Amitayus, known as the 'Buddha of Infinite Life,' is one of the most popular deities in the Tibetan Buddhist pantheon; his typical iconography is recognized by the seated full-lotus posture with hands in meditation supporting a kalasha bottle containing the elixir of immortality, now missing.
Ceramic Buddhist images of such unusually large size are extremely rare, and were probably specifically commissioned for ritual display in temples situated within the imperial palace precincts. It is interesting to note the sculptural depiction of the present figure, especially the detailing of the facial features, and in particular the naturalistic rendition of the eyes behind the half-closed eyelids. The careful use of paint and gilt to decorate the scarf, crown, hair and jewelery all indicate that its production would have been both costly and time consuming.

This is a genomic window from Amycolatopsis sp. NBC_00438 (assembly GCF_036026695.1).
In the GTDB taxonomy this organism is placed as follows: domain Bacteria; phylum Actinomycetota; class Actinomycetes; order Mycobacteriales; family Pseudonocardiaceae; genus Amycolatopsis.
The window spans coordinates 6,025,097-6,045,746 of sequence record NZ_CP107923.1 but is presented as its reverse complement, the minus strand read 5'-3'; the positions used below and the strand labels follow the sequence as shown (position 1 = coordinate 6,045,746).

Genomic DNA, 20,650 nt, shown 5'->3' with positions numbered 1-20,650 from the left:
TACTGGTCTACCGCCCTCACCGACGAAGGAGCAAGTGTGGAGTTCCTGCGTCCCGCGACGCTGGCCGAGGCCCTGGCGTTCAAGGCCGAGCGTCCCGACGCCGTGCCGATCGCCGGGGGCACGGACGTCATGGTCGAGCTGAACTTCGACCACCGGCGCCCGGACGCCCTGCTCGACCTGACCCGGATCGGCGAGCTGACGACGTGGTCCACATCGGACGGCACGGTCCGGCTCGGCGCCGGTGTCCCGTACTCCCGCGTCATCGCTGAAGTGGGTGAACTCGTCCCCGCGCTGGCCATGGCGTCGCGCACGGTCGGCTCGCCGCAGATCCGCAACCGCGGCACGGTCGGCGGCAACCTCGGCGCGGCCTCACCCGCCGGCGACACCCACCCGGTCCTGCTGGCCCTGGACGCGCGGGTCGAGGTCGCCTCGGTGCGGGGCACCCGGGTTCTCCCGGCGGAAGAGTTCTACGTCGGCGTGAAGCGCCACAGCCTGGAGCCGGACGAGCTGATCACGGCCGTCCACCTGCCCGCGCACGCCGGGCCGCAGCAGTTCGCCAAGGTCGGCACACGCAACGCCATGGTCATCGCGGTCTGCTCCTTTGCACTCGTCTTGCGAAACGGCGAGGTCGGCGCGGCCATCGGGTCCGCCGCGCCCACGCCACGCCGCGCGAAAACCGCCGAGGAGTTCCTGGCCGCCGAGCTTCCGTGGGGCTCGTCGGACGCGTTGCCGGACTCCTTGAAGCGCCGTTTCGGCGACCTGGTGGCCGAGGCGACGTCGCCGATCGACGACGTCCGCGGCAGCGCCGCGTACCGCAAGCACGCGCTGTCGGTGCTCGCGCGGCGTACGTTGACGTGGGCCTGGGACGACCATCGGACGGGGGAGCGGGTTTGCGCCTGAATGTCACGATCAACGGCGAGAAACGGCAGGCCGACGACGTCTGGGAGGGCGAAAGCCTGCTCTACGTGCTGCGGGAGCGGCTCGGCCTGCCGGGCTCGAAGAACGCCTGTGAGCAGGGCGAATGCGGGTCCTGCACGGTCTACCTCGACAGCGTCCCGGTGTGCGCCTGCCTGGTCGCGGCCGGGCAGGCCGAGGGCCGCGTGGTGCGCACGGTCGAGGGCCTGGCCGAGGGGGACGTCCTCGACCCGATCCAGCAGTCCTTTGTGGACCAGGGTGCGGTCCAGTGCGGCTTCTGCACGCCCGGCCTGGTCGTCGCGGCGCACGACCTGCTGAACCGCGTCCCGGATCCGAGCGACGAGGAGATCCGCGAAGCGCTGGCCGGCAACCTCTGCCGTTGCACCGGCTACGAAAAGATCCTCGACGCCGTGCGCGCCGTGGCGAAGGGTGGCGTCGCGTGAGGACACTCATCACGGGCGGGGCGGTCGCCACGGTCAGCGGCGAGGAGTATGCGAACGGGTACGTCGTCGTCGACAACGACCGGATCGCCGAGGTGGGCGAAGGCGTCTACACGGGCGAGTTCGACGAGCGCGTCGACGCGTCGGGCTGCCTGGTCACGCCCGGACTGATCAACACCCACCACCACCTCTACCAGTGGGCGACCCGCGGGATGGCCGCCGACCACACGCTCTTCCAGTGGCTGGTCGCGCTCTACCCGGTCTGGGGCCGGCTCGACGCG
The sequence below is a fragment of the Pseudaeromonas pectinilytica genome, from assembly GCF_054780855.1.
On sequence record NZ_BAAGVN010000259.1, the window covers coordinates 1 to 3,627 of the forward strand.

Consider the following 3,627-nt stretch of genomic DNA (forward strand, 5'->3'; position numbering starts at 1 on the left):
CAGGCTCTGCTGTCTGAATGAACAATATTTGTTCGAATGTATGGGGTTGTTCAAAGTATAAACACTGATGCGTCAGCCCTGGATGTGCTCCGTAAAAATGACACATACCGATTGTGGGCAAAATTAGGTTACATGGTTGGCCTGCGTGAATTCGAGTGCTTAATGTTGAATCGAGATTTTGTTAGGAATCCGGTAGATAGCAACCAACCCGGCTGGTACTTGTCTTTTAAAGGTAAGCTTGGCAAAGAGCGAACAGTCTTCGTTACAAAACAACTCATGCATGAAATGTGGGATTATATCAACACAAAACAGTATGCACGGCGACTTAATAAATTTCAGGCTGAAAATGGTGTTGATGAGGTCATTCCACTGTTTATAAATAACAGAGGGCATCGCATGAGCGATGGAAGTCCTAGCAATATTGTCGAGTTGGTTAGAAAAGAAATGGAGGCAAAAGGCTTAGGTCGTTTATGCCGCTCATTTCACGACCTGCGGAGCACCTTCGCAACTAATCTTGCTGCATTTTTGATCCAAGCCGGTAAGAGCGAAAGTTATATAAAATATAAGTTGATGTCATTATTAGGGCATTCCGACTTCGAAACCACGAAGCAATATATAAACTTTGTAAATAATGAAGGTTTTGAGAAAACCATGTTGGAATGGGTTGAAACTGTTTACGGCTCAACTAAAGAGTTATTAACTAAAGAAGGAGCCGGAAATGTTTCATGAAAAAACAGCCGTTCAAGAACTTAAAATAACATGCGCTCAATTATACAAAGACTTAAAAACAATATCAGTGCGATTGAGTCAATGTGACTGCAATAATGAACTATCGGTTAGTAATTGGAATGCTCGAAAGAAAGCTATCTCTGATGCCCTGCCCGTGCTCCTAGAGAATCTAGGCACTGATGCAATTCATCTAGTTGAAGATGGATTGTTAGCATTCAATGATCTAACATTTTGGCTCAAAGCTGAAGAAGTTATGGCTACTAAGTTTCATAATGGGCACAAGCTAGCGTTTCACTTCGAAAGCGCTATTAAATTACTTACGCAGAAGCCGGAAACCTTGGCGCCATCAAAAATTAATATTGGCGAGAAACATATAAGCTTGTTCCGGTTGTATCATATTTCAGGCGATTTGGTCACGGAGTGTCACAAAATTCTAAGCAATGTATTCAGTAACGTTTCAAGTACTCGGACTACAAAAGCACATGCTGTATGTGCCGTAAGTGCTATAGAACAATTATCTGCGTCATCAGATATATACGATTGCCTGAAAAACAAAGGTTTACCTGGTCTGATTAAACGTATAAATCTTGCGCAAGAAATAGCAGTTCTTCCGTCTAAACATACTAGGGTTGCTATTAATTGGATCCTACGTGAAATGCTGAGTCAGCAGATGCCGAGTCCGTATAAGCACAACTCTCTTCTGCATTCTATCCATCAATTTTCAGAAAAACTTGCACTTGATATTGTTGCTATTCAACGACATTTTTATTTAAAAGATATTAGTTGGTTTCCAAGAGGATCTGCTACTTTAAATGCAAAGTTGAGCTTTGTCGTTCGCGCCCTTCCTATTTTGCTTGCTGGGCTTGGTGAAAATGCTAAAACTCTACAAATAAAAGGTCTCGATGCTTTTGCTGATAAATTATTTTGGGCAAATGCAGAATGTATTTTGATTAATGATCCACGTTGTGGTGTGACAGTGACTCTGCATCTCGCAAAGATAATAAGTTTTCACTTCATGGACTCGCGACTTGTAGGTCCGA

Compare the current figure to a smaller (11½ in.) enameled Amitayus seated on a porcelain lotus base, included in Exhibition of Chinese Arts, Messrs C. T. Loo & Co., New York, 1941-1942, no. 750, where it is dated to the 18th century and said to have come from the Imperial Palace. Another smaller version (6¼ in.) of these enameled Amitayus figures, also shown seated on a porcelain lotus base, from the Helene Terrien Collection, was sold Christie's, Hong Kong, 31 October 2000, lot 924.